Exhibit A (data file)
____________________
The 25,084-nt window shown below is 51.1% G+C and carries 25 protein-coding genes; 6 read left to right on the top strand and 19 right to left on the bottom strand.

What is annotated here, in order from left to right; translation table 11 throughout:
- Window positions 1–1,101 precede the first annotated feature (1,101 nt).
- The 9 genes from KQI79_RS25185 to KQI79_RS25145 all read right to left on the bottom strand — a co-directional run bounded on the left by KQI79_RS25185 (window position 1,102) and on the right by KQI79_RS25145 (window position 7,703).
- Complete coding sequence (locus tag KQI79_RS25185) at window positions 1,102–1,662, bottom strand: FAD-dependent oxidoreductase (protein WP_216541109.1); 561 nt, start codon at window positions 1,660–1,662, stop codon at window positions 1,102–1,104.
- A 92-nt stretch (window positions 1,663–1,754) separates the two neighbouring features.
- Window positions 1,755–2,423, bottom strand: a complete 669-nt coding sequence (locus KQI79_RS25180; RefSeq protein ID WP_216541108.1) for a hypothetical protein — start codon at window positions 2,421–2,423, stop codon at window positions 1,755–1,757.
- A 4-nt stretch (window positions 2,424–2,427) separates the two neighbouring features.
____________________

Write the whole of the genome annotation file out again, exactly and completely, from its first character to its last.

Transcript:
The 25,084-nt window shown below is 51.1% G+C and carries 25 protein-coding genes; 6 read left to right on the top strand and 19 right to left on the bottom strand.

What is annotated here, in order from left to right; translation table 11 throughout:
- Window positions 1–1,101 precede the first annotated feature (1,101 nt).
- The 9 genes from KQI79_RS25185 to KQI79_RS25145 all read right to left on the bottom strand — a co-directional run bounded on the left by KQI79_RS25185 (window position 1,102) and on the right by KQI79_RS25145 (window position 7,703).
- Complete coding sequence (locus tag KQI79_RS25185) at window positions 1,102–1,662, bottom strand: FAD-dependent oxidoreductase (protein WP_216541109.1); 561 nt, start codon at window positions 1,660–1,662, stop codon at window positions 1,102–1,104.
- A 92-nt stretch (window positions 1,663–1,754) separates the two neighbouring features.
- Window positions 1,755–2,423, bottom strand: a complete 669-nt coding sequence (locus KQI79_RS25180; RefSeq protein ID WP_216541108.1) for a hypothetical protein — start codon at window positions 2,421–2,423, stop codon at window positions 1,755–1,757.
- A 4-nt stretch (window positions 2,424–2,427) separates the two neighbouring features.